U.S. funding law delivers wins for church and affiliated employers, ministers and employees

PHILADELPHIA (Board of Pensions) — Important protections for retirement and health benefits plans operated by churches, religious institutions, and affiliated organizations were included in the federal spending packages signed into law Dec. 20, 2019.

This victory follows several years of work by the Church Alliance to repeal unfair taxes and retain the eligibility of thousands of people for 403(b)(9) savings plans.

“This is the biggest advocacy accomplishment for us ever,” said the Rev. Frank Clark Spencer, President of the Board of Pensions and a member of the Steering Committee of the Church Alliance. The Alliance, a coalition representing 38 denominational benefits organizations, persuaded legislators to address three issues poised to negatively affect ministries and church workers.

“All three are significant for our members, congregations, and affiliated employers,” Spencer said.

One is the repeal of the parking lot tax, included in the tax reform law that took effect Jan. 1, 2018. It required churches and other nonprofits to pay unrelated business income tax (UBIT) on transportation subsidies given to employees, including parking spaces. The tax and its onerous reporting requirements raised much confusion, and churches have been relieved of payment and filing provisions.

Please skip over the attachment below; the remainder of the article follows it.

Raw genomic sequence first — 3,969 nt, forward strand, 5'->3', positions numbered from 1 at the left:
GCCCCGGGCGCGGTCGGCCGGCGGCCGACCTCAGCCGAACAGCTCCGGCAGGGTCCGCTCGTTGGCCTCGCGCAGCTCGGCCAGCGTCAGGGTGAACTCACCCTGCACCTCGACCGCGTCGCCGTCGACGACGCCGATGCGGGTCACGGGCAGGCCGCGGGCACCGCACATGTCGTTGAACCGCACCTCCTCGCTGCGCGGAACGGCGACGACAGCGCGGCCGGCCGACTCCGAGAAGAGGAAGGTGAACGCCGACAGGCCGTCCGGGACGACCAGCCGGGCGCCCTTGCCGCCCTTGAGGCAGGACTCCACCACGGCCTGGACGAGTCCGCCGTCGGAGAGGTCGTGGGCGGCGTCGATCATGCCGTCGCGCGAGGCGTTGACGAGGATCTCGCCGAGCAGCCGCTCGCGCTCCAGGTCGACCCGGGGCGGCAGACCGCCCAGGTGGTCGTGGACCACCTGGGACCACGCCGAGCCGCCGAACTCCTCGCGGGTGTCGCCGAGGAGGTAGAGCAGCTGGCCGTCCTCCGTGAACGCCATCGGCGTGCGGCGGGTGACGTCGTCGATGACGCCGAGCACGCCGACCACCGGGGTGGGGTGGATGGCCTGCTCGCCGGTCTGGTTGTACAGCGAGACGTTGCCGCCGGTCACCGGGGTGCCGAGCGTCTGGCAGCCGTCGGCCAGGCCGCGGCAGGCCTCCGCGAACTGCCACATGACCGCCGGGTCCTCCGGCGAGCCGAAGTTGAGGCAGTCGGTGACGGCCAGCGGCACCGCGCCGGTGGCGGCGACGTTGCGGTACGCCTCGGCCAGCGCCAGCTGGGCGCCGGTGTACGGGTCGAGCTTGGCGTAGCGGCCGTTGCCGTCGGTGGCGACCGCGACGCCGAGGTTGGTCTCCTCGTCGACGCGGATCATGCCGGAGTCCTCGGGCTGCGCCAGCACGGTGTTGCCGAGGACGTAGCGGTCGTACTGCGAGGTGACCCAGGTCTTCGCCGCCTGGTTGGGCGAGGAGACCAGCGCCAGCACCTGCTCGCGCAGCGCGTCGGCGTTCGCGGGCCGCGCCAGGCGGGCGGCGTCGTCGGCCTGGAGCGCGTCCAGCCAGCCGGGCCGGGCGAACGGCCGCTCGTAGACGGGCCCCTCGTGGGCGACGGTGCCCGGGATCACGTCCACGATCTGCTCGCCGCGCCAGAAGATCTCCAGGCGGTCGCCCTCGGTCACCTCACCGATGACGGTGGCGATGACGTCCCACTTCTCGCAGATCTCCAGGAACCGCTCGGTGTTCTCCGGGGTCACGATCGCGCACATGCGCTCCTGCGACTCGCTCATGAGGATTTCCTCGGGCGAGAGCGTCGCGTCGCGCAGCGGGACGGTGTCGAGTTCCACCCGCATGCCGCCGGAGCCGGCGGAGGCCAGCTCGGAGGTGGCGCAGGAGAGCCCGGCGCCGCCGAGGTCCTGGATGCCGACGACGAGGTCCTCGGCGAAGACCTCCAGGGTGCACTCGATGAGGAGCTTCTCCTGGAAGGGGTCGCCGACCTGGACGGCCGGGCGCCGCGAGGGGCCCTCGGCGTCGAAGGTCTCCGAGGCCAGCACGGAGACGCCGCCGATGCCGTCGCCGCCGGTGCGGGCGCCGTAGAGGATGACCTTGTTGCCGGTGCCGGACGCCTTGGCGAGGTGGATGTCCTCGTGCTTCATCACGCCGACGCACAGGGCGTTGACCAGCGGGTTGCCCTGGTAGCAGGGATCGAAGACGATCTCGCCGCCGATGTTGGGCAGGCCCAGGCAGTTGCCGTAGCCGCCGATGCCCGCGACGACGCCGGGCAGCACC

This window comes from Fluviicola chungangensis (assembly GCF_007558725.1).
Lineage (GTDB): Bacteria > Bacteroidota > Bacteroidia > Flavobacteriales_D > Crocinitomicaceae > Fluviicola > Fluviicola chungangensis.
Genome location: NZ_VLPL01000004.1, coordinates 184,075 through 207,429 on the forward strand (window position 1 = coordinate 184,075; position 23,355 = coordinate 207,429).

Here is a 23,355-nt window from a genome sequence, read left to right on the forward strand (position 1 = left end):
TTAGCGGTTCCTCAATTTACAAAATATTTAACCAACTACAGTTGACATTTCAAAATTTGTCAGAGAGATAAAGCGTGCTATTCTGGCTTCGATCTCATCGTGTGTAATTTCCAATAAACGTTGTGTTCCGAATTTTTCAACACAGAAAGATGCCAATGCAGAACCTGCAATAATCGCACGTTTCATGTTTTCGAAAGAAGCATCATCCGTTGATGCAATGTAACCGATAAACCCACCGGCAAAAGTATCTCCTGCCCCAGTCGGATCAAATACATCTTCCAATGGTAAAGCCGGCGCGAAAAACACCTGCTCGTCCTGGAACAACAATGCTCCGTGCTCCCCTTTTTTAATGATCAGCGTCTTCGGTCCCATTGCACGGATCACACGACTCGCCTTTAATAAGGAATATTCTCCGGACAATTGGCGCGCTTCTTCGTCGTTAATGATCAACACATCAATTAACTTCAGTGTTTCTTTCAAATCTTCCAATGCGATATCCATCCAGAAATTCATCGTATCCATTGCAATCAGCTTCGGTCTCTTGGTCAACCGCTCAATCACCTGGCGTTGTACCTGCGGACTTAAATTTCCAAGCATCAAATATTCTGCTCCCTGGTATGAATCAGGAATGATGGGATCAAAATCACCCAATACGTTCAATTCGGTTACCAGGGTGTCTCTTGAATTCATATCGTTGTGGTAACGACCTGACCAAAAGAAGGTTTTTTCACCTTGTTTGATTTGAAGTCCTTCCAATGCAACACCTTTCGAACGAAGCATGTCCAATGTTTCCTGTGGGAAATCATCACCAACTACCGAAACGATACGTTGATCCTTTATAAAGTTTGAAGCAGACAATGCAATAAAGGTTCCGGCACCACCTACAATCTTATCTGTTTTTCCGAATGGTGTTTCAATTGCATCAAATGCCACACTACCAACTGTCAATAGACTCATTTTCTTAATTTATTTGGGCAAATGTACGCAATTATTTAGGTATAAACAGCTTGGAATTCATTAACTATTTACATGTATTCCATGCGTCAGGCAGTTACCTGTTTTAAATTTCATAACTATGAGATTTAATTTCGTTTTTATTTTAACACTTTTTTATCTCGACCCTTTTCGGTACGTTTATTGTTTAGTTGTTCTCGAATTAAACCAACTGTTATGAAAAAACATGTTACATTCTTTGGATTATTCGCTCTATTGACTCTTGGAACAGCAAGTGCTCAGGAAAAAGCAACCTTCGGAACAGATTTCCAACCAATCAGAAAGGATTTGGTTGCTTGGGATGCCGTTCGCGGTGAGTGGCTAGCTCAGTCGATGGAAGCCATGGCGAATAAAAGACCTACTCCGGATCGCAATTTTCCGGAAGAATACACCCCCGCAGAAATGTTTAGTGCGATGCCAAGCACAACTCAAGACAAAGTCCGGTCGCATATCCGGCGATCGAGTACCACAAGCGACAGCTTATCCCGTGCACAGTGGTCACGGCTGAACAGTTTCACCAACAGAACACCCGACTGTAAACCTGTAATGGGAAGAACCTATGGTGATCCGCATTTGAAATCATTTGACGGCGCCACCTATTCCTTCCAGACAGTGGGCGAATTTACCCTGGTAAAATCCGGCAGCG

Also gone is the Cadillac tax, included in the Affordable Care Act and set to take effect in 2022. The 40 percent tax would have been imposed on healthcare coverage exceeding certain government-imposed thresholds. Although the term “Cadillac” suggests otherwise, this tax would have applied to many modest plans covering church workers and their families.

Finally, the funding measure clarifies participation in church retirement plans offered under section 403(b)(9) of the tax code, such as the Retirement Savings Plan of the Presbyterian Church (U.S.A.). A recent IRS position had threatened to eliminate the 403(b)(9) eligibility of many church-affiliated nursing homes, daycares, camps, and colleges and universities. That threat has been removed.

“Many of our plan members may not even be aware that these issues were looming over us,” Spencer said. “But the Board of Pensions has been working closely with our partners in the Church Alliance to correct them before their impact could be felt. We’re thrilled with the outcome.”

by Lea Sitton, Board of Pensions, special to Presbyterian News Service